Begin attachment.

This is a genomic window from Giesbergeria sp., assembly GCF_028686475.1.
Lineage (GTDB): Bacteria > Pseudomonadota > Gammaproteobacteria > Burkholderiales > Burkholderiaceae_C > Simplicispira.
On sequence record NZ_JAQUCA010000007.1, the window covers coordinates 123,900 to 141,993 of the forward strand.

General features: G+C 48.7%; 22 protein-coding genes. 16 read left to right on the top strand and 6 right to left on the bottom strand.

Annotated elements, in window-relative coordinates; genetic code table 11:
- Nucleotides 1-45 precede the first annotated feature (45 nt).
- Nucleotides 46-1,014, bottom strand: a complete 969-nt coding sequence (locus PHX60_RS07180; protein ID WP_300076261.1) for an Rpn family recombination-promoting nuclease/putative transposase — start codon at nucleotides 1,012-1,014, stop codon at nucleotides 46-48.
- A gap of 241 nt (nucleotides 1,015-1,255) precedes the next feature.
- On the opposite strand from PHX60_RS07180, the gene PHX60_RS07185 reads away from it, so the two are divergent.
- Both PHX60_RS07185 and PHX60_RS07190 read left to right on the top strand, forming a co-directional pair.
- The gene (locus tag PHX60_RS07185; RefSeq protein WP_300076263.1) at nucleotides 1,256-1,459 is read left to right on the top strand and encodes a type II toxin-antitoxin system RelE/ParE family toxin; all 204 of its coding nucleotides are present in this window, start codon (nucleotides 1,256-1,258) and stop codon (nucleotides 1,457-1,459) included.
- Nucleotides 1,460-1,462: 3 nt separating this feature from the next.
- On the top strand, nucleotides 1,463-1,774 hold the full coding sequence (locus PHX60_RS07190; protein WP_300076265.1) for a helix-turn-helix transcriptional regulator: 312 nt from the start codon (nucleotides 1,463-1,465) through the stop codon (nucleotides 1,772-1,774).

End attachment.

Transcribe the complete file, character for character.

This is a genomic window from Giesbergeria sp., assembly GCF_028686475.1.
Lineage (GTDB): Bacteria > Pseudomonadota > Gammaproteobacteria > Burkholderiales > Burkholderiaceae_C > Simplicispira.
On sequence record NZ_JAQUCA010000007.1, the window covers coordinates 123,900 to 141,993 of the forward strand.

General features: G+C 48.7%; 22 protein-coding genes. 16 read left to right on the top strand and 6 right to left on the bottom strand.

Annotated elements, in window-relative coordinates; genetic code table 11:
- Nucleotides 1-45 precede the first annotated feature (45 nt).
- Nucleotides 46-1,014, bottom strand: a complete 969-nt coding sequence (locus PHX60_RS07180; protein ID WP_300076261.1) for an Rpn family recombination-promoting nuclease/putative transposase — start codon at nucleotides 1,012-1,014, stop codon at nucleotides 46-48.
- A gap of 241 nt (nucleotides 1,015-1,255) precedes the next feature.
- On the opposite strand from PHX60_RS07180, the gene PHX60_RS07185 reads away from it, so the two are divergent.
- Both PHX60_RS07185 and PHX60_RS07190 read left to right on the top strand, forming a co-directional pair.
- The gene (locus tag PHX60_RS07185; RefSeq protein WP_300076263.1) at nucleotides 1,256-1,459 is read left to right on the top strand and encodes a type II toxin-antitoxin system RelE/ParE family toxin; all 204 of its coding nucleotides are present in this window, start codon (nucleotides 1,256-1,258) and stop codon (nucleotides 1,457-1,459) included.
- Nucleotides 1,460-1,462: 3 nt separating this feature from the next.
- On the top strand, nucleotides 1,463-1,774 hold the full coding sequence (locus PHX60_RS07190; protein WP_300076265.1) for a helix-turn-helix transcriptional regulator: 312 nt from the start codon (nucleotides 1,463-1,465) through the stop codon (nucleotides 1,772-1,774).